‘Christ Carrying his Cross’, made by Joseph Nicéphore Niépce in France, c. 1827.
This heliograph on a pewter plate is taken from a varnished engraving (whereabouts unknown).
Niépce made the first photograph on a pewter plate in 1826 or 1827. He named his process Heliography.
The Heliographic process used Bitumen of Judea, here on pewter, which hardens when exposed to light. To create a negative, an engraving was varnished, placed over the plate and exposed to sunlight. The soluble unexposed bitumen was dissolved in an oil of lavender-kerosene mixture and the plate was etched in an acid bath. The exposed hardened bitumen acted as a resist, so that the acid etched only areas of unexposed metal. The resulting heliographic plate was used to make final prints on paper.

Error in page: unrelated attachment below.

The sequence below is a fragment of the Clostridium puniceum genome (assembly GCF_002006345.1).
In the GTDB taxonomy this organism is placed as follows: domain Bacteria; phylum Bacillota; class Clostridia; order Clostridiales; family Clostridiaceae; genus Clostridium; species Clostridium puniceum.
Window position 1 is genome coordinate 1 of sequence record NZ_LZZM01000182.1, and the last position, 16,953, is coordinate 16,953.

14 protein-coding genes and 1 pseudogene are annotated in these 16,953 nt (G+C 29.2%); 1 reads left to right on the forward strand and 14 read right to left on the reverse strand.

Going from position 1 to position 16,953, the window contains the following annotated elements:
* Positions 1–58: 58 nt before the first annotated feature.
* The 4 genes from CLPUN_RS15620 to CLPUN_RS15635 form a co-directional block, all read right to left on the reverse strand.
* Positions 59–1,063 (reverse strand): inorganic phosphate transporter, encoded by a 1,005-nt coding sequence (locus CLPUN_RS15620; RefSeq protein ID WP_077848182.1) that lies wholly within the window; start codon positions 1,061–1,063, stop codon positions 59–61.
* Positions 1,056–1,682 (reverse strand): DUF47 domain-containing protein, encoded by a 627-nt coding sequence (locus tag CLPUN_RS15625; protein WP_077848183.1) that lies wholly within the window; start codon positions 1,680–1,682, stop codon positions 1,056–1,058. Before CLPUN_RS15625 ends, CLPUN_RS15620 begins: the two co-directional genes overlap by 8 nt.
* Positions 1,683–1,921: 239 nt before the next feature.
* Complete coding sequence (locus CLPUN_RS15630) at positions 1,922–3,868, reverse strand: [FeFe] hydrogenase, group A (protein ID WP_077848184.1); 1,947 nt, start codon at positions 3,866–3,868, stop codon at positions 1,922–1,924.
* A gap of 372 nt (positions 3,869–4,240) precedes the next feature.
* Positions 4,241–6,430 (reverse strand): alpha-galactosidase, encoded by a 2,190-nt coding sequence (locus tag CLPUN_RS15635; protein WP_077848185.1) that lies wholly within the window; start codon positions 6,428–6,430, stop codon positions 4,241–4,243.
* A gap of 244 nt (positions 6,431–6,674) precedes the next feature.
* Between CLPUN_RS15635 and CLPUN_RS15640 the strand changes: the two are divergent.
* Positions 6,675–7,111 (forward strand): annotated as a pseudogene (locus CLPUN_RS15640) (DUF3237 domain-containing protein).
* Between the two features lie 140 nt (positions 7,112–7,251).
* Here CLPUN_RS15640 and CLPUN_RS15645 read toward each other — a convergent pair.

The Heliographic process varies depending on how long the plate is immersed in acid. This plate is very lightly etched, the etching lines are so shallow that the plate could not be inked and printed.